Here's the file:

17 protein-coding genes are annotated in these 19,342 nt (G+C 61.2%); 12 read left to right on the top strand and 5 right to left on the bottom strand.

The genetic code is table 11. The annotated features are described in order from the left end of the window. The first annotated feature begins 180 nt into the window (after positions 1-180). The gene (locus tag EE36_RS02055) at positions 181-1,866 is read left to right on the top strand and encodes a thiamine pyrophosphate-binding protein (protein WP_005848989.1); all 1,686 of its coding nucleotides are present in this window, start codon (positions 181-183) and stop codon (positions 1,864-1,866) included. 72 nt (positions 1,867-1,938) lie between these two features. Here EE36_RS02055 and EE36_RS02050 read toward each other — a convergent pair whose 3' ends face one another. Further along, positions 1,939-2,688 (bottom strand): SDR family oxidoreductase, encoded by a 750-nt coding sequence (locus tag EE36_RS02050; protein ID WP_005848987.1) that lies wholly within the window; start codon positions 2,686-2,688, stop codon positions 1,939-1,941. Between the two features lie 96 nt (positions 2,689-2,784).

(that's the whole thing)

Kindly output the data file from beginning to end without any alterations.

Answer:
17 protein-coding genes are annotated in these 19,342 nt (G+C 61.2%); 12 read left to right on the top strand and 5 right to left on the bottom strand.

The genetic code is table 11. The annotated features are described in order from the left end of the window. The first annotated feature begins 180 nt into the window (after positions 1-180). The gene (locus tag EE36_RS02055) at positions 181-1,866 is read left to right on the top strand and encodes a thiamine pyrophosphate-binding protein (protein WP_005848989.1); all 1,686 of its coding nucleotides are present in this window, start codon (positions 181-183) and stop codon (positions 1,864-1,866) included. 72 nt (positions 1,867-1,938) lie between these two features. Here EE36_RS02055 and EE36_RS02050 read toward each other — a convergent pair whose 3' ends face one another. Further along, positions 1,939-2,688 (bottom strand): SDR family oxidoreductase, encoded by a 750-nt coding sequence (locus tag EE36_RS02050; protein ID WP_005848987.1) that lies wholly within the window; start codon positions 2,686-2,688, stop codon positions 1,939-1,941. Between the two features lie 96 nt (positions 2,689-2,784).